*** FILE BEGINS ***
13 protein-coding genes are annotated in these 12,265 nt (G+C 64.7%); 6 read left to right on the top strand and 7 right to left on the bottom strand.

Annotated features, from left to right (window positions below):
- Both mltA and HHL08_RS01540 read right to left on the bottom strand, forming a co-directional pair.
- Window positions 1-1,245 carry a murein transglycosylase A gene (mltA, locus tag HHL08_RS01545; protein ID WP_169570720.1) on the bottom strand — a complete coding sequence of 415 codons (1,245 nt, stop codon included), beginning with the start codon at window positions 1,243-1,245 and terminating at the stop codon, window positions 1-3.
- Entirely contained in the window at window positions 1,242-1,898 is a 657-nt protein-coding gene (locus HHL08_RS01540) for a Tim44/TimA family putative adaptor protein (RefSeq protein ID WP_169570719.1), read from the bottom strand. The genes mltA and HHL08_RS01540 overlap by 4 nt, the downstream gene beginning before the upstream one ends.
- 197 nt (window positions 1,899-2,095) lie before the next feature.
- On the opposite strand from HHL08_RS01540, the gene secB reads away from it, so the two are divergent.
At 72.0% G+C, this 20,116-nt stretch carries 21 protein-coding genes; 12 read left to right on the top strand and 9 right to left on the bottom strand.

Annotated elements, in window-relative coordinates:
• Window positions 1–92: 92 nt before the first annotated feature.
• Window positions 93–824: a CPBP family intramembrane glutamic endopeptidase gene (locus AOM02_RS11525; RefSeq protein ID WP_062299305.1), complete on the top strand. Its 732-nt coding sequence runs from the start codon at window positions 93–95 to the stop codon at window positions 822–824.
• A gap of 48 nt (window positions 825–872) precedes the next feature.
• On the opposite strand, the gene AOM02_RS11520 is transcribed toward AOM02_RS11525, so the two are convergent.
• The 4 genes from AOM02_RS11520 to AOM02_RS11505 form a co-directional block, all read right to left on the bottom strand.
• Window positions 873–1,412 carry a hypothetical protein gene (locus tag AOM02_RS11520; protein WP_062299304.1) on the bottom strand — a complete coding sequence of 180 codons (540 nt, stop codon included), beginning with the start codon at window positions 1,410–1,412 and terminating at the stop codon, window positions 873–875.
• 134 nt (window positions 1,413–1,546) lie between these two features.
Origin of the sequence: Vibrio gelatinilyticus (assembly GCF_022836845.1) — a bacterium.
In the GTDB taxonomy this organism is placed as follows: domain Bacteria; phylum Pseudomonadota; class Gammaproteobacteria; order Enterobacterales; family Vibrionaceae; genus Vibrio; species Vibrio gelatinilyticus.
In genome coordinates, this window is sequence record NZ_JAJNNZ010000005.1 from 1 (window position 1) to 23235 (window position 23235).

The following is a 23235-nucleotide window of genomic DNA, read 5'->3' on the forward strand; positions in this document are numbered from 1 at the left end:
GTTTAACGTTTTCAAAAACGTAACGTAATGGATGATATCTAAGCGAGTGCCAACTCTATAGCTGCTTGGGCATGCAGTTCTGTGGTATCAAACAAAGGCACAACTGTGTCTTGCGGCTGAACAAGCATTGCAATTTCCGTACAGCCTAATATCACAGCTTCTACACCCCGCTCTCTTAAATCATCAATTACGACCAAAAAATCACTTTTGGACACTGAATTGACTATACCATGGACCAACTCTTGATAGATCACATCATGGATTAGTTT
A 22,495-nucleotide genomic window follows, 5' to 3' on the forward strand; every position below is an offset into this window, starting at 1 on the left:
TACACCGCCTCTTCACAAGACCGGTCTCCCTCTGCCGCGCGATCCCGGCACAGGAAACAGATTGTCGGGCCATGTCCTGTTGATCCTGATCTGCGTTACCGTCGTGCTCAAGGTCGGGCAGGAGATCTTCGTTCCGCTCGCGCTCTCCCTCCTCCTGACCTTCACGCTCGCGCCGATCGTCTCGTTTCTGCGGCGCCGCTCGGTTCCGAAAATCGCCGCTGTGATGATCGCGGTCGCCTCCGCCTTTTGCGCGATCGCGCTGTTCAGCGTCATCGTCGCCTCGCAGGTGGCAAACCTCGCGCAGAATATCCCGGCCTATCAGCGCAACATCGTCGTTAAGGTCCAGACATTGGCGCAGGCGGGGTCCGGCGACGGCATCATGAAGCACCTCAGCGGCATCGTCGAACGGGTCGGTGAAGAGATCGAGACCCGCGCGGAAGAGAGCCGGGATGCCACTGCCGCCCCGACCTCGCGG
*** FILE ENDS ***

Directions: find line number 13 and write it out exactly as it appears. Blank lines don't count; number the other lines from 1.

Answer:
• On the opposite strand, the gene AOM02_RS11520 is transcribed toward AOM02_RS11525, so the two are convergent.